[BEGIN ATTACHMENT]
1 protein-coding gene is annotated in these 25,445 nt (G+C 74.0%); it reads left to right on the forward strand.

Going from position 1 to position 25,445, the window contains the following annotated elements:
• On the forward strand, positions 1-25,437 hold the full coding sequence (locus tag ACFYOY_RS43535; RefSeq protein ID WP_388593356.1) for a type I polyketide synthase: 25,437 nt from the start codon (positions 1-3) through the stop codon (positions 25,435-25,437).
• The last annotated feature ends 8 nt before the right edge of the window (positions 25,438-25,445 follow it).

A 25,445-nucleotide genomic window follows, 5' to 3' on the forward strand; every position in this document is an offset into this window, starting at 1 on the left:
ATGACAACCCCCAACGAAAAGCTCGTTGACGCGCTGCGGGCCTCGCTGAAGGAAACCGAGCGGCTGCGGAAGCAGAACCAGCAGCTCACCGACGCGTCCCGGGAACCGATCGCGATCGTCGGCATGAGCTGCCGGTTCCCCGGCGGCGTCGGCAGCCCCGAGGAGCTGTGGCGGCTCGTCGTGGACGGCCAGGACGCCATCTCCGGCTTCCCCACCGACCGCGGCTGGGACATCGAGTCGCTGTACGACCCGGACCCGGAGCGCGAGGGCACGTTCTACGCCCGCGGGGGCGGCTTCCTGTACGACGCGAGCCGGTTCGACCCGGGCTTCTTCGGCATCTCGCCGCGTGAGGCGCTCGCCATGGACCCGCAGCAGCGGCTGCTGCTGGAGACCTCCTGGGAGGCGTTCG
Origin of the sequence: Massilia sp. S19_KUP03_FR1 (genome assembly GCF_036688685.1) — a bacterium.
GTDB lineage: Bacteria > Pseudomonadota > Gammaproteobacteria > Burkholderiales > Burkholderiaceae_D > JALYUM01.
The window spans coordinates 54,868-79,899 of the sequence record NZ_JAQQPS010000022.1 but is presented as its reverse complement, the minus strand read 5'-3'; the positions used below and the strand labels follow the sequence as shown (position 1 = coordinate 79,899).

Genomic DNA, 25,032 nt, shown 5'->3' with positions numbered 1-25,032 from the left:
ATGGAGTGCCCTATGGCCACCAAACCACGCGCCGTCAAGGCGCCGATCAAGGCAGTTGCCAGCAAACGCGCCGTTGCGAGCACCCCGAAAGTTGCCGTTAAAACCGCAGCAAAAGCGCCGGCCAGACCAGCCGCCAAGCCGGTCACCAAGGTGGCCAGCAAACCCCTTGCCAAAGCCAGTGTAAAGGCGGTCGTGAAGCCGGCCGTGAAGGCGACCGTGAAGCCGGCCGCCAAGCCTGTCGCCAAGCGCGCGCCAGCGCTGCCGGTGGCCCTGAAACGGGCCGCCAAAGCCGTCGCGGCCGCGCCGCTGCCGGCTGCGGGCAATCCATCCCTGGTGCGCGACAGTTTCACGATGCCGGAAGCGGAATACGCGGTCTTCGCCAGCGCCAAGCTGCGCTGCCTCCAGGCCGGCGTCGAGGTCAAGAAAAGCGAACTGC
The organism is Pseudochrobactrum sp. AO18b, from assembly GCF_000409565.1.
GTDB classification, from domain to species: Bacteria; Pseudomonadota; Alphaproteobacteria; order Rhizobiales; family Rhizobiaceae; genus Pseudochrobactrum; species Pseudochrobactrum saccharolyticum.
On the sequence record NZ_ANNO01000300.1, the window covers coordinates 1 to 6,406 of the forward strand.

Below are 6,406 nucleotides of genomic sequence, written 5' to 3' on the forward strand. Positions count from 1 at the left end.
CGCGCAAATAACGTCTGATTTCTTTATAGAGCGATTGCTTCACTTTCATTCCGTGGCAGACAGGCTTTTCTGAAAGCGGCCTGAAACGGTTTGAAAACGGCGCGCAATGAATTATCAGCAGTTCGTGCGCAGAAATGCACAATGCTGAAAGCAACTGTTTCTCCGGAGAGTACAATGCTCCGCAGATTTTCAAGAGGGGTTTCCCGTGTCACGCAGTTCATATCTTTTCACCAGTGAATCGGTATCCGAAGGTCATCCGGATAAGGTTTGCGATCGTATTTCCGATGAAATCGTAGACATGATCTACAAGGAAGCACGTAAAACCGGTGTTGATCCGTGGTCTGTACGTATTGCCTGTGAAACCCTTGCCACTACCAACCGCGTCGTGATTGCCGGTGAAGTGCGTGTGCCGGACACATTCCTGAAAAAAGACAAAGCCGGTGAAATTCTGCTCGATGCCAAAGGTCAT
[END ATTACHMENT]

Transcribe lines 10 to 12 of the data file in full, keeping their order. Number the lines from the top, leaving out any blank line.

Genomic DNA, 25,032 nt, shown 5'->3' with positions numbered 1-25,032 from the left:
ATGGAGTGCCCTATGGCCACCAAACCACGCGCCGTCAAGGCGCCGATCAAGGCAGTTGCCAGCAAACGCGCCGTTGCGAGCACCCCGAAAGTTGCCGTTAAAACCGCAGCAAAAGCGCCGGCCAGACCAGCCGCCAAGCCGGTCACCAAGGTGGCCAGCAAACCCCTTGCCAAAGCCAGTGTAAAGGCGGTCGTGAAGCCGGCCGTGAAGGCGACCGTGAAGCCGGCCGCCAAGCCTGTCGCCAAGCGCGCGCCAGCGCTGCCGGTGGCCCTGAAACGGGCCGCCAAAGCCGTCGCGGCCGCGCCGCTGCCGGCTGCGGGCAATCCATCCCTGGTGCGCGACAGTTTCACGATGCCGGAAGCGGAATACGCGGTCTTCGCCAGCGCCAAGCTGCGCTGCCTCCAGGCCGGCGTCGAGGTCAAGAAAAGCGAACTGC
The organism is Pseudochrobactrum sp. AO18b, from assembly GCF_000409565.1.